Solo travel is not easy. Things not only can, but will go wrong, and it’s up to you to decide how you’re going to handle it. Here’s a story about a perfect plan gone awry during my last trip to Southeast Asia as a solo traveler and what I learned about myself in the process.
On my last day after a week of traveling around Malaysia, I set off to explore the country’s capital city, Kuala Lumpur. With one precious day left, I was determined to see and experience as much as I possibly could. I heard from a local that on Fridays, Muslims head to The Malay Prayer Bazaar near Masjid Jamek to eat before worshipping. Being the street food fanatic that I am, and a newbie to Islamic culture, I decided to make my way over to the bazaar to feed my belly and my curiosity.
After ordering Nasi Kukus Ayam Berempah, a popular fried chicken with spices dish, and a milky tea drink, I took a moment to enjoy my meal before heading to the rooftop infinity pool at the Regalia Residence for a little post-breakfast R&R. Although I was not a guest of the hotel, I somehow convinced the security guard to let me through, and boy am I glad he did.
The panoramic city views were some of the best I’d ever seen, with the Petronas Towers visible without a single other building obstructing the view. After a few hours of basking in the sun, relaxing by the pool, and taking in the beautiful urban scenery, I jumped on the subway towards the famed Batu Caves.
Here I would witness the tail end of Thaipusam, the biggest Hindu festival of the year where over a million devotees go to worship. Could my day get any better?
However, not five minutes into the 35-minute train ride, a rush of panic washed over me. Beads of sweat started to roll down my temples, and chills ran through my body. I closed my eyes and only focussed on not getting sick on the pristine, air-conditioned, women’s only train car.
The next thirty minutes felt like hours, but I made it off the train just in time to fall to my hands and knees on a patch of grass — affably purging the street food I had consumed just hours earlier. I looked up through red, watering eyes to see that I was in the middle of a highly populated area of the religious festival. Awkward.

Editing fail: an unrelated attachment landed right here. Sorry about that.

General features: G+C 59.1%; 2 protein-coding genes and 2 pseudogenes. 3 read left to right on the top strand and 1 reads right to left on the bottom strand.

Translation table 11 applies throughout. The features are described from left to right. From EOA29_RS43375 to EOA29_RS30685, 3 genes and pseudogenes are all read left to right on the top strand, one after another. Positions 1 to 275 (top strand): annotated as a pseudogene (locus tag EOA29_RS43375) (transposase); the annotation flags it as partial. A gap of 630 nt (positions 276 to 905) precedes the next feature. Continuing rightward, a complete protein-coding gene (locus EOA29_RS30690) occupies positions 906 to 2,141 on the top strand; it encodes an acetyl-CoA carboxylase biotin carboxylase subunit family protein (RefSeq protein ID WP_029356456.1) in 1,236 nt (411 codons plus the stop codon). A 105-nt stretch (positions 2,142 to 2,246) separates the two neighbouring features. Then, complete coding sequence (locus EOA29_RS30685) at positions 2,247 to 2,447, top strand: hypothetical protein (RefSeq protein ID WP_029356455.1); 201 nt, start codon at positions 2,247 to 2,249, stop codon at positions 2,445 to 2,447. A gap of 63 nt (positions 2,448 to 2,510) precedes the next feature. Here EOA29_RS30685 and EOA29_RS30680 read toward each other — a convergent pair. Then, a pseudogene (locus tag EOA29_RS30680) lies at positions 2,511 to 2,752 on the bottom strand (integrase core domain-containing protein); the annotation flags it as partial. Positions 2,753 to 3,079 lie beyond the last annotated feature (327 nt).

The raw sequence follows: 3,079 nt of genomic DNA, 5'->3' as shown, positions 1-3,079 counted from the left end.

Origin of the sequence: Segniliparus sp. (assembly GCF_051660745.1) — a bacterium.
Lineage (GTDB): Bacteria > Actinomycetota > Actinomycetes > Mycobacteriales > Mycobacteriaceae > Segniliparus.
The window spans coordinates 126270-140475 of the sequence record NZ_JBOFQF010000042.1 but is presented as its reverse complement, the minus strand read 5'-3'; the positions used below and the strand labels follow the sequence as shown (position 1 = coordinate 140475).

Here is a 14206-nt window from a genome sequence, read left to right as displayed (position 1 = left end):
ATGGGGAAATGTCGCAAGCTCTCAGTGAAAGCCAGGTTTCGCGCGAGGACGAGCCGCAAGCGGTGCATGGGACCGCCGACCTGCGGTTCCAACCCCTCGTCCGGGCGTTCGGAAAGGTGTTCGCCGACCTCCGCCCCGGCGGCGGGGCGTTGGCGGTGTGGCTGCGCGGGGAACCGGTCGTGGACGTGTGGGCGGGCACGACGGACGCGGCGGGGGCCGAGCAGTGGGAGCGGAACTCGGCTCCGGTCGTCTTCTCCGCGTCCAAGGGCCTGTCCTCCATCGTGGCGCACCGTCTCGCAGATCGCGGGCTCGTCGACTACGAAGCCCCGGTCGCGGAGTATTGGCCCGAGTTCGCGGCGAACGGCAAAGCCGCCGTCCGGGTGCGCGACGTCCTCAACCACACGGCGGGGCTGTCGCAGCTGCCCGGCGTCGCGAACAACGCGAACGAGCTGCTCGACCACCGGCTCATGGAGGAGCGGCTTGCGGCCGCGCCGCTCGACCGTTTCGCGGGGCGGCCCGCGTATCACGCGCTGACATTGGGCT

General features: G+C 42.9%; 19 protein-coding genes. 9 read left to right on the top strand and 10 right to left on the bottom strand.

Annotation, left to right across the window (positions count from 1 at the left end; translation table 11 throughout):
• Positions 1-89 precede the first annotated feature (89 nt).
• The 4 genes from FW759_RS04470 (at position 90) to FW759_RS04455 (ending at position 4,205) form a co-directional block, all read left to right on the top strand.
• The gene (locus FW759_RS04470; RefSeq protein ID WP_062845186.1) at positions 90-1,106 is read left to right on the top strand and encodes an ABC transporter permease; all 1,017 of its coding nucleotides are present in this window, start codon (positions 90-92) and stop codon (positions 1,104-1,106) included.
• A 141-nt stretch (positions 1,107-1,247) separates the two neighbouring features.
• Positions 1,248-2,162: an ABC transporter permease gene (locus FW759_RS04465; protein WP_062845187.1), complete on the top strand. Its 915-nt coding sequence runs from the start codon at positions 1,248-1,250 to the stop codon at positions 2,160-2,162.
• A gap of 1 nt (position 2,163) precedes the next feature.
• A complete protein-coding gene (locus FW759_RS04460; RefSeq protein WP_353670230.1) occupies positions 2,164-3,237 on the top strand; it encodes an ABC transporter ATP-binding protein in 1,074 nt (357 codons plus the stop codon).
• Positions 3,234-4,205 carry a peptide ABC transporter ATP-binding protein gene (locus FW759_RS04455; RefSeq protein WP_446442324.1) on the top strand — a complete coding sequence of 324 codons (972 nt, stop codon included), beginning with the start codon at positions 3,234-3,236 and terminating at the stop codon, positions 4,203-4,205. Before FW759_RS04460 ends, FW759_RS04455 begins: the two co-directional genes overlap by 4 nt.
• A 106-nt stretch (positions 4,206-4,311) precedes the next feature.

At this point, it was clear I had contracted some sort of foodborne illness, and although I was feeling very weak and sick to my stomach, it wasn’t going to stop me from seeing what I had come all this way to see, the Batu Caves!
The only catch? There were 272 stairs to climb in order to get there. Light headed and nauseous, I took my first step. “Okay,” I thought to myself. “One down, only 271 to go.” It may have taken me three times longer than it usually would have, but I mustered up enough mental and physical strength to climb all the way to the top (not without stopping a few times along the way to repeat what had happened on that patch of grass outside of the train stop).
I powered through and was able to see the colossal caves, as well as devotees bringing offerings of flower garlands and pots full of milk to the temples inside of the Batu Caves. After a train ride back into the city, I even made it to the base of the Petronas Towers just in time to see the sunset before finally calling it a night.
WHAT I LEARNED:
It’s important to realize that travel is not always glamorous. Sometimes, it can be downright ugly. You’ll get lost, ripped off, miss flights, lose something important to you, and may even need to seek medical attention for injury or illness. It’s all part of being a world traveler!
The important thing is to not let it stop you, to not let it bring you down. Travel, specifically solo travel, truly tests your strength, because you won’t have anyone else to rely on if something goes wrong. Ultimately, you learn how to deal with challenging, uncomfortable situations on your own, and that in itself builds remarkable character and self-confidence. I learned from this unfortunate (now laughable) experience that when you keep a positive attitude and tell yourself you can get through it, you can.
This is how I travel. I don’t give up. I always keep a positive attitude. I am resilient and always overcome the challenges that I face on the road, no matter how big or small. Looking back on this day, I know it would have been easy to have gone back and relaxed in a hotel room. Hell, I could have just stayed by the pool while I recovered! But then I wouldn’t have seen or experienced all that I did that day and I wouldn’t have this funny story to tell.
Has anything ever gone wrong in your travels? How did you handle it or how would you have handled it differently?